Getting back on her own two feet

When Sydney Griffith graduated with a four-year degree from a private women’s college she hit the job market with applications and interviews, ready for her high-paying $100,000/year job she assumed she could get. It was a shock to find that reality was a bit different. Sydney reset her mindset and started a career in banking as a secretary. This job gave her endless opportunities for training to increase her skillsets, which made her the ideal candidate for promotions and ultimately worked her way up to Assistant Vice President. Life was good. She had a great salary, was married to a Senior Tax Accountant, had a country club membership and owned horses, a childhood dream

Her life took her through different job opportunities and locations until she ended up in Myrtle Beach, S.C. where she and her husband could live at the beach with their horses. Sydney thought it was the ideal life; however, right before starting her new job, Sydney’s neighbor came running over to tell her that her husband had been in a car accident. While he was alright, their only means of transportation had been wrecked and determined by the insurance company to be a total loss. When the check came in, her husband took the money and left her without a job, transportation and now a husband, she had been left with only her horses. While her previous experience had taught her the importance of savings she was chipping away at it while she struggled with seasonal employment, which is the norm for the area. She didn’t think things could get much worse until her horses were stolen, and she used the rest of her saving trying to find them, but never did.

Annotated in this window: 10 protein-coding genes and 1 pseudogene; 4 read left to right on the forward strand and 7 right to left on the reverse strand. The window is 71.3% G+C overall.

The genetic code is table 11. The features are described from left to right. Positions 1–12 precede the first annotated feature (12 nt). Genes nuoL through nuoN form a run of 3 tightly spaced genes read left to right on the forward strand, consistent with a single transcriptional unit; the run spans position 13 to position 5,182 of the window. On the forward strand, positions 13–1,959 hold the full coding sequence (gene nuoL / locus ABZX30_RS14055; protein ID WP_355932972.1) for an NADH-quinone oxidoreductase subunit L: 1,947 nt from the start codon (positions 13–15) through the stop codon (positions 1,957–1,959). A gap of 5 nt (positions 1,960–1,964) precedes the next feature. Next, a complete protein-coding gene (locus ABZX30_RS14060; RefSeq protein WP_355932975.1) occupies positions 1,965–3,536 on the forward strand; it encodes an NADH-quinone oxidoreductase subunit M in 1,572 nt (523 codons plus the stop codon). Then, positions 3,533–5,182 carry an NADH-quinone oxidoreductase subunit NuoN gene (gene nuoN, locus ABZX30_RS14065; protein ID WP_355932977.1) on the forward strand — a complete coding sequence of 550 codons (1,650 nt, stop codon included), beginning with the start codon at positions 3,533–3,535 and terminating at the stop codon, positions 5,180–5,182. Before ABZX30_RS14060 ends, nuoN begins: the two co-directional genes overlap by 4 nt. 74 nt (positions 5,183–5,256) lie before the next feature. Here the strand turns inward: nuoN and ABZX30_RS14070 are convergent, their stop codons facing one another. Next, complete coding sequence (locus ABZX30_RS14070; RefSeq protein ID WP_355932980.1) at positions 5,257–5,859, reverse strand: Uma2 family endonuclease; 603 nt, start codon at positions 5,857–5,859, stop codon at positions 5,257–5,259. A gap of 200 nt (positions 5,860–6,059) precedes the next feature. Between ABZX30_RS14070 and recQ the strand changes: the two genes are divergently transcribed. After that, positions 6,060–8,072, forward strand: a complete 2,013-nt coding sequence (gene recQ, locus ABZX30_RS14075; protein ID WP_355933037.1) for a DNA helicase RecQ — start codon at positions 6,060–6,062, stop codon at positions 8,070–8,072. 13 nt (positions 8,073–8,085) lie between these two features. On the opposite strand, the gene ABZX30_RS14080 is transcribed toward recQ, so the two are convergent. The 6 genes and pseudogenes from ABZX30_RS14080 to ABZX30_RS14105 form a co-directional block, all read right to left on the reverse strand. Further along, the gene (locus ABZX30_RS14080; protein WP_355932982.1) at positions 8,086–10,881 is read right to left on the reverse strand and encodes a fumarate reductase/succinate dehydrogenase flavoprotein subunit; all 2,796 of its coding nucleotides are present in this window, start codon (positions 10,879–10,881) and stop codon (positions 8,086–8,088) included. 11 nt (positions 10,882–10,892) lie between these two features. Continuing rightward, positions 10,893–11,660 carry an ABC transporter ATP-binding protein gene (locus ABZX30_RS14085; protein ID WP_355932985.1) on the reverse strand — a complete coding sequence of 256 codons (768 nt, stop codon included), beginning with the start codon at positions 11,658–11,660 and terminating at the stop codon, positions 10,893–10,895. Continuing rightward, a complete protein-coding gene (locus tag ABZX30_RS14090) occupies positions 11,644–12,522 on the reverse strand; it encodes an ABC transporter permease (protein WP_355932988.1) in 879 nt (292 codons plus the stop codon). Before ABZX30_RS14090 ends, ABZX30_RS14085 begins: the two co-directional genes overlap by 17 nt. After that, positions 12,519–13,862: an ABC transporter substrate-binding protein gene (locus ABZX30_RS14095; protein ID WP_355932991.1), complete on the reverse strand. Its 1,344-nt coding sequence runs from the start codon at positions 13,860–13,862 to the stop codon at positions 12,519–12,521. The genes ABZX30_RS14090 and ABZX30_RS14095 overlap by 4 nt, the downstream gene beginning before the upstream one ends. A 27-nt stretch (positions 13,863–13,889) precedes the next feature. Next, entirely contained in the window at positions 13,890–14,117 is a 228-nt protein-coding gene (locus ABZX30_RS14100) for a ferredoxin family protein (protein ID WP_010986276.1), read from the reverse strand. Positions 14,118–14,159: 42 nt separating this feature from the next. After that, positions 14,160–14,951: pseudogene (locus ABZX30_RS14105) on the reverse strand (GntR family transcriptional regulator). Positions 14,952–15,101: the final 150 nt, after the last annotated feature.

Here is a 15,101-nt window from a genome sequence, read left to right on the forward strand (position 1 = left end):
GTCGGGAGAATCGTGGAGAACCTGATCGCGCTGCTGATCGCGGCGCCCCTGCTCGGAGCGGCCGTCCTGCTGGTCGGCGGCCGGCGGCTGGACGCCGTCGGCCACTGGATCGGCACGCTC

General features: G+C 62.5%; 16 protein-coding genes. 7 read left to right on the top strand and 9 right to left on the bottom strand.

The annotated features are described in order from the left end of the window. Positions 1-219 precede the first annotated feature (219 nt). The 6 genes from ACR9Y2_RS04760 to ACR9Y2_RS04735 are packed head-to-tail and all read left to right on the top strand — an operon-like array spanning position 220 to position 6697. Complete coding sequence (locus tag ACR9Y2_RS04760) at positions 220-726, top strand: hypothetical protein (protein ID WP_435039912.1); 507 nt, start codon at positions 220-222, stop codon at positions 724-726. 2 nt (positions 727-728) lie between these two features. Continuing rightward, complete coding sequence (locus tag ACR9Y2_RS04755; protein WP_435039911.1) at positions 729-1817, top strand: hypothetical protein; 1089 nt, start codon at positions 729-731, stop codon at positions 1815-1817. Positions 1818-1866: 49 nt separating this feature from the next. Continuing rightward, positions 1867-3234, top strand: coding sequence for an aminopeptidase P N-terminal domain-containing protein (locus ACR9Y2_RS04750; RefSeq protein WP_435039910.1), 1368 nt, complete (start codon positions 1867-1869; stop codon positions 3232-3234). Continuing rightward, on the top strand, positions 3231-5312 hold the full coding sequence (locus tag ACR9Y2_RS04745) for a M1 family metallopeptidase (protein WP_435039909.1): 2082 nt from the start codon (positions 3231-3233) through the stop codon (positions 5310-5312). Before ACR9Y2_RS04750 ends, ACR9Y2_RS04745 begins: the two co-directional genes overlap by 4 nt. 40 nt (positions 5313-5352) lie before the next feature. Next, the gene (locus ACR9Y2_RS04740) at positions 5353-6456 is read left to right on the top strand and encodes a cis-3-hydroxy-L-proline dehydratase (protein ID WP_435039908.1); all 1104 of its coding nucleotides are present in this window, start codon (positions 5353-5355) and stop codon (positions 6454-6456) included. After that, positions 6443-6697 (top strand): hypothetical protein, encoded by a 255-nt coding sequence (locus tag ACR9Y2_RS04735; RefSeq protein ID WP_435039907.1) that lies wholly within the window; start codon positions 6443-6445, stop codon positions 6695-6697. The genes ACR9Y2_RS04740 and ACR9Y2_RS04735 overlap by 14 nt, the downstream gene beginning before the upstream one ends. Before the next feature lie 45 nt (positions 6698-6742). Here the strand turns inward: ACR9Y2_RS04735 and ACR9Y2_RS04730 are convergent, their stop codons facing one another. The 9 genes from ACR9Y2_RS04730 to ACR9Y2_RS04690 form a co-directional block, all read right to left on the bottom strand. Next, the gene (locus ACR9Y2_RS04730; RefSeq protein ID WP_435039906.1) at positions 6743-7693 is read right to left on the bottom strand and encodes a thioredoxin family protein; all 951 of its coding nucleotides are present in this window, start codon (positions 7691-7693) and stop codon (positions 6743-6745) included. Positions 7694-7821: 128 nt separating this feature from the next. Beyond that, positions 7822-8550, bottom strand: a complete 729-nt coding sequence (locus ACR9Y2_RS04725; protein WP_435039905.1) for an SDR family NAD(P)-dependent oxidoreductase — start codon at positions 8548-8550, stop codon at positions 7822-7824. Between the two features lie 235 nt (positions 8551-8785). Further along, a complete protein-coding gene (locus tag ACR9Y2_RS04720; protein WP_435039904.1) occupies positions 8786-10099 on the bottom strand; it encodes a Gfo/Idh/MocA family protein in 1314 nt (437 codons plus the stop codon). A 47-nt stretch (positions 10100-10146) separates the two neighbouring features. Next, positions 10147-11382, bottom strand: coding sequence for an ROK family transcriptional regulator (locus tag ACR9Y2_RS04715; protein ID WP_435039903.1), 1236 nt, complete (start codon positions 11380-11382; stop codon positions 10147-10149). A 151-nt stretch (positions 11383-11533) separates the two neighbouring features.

It was just one struggle too many. Now without a job, Sydney became homeless and found herself as a chronic alcoholic and living in the woods. She kept telling herself that her situation was temporary, but a month eventually turned into four.

When she heard about New Directions, a work/stay program, and the resources that they had to offer, she decided to take the plunge and go to the homeless shelter. It turned out to be welcoming, giving her something she hadn’t had in a long time – hope.

It was a new beginning that Sydney was ready to embrace, and as part of the agreement to stay at the shelter, she had to look for work. She was willing and ready, but the odds were against her: homeless, female, older and with some employment barriers.

New Directions referred Sydney to SC Works to help with her job search. She got help with her resume, was taught how to use the SC Works Online System and, most importantly, they were always there to listen and offer career advice on a potential employment situation.

While job hunting she received a call from the New Directions Assistant Director, asking that she move from the women’s facility to their family shelter where they also wanted her to help out. At the time, she didn’t know it, but she was being tested. Shortly after she began helping at New Directions Family Shelter, the Assistant Director asked her to interview, and she was so excited she didn’t even ask what she was interviewing for. She walked into the interview in Feb. 2016 homeless and jobless, and walked out employed with housing!

Sydney was hired as the night shelter manager for New Directions Family Shelter. Now, she in turn, she is able to offer the same hope and encouragement to the homeless Family Shelter clients that was offered to her.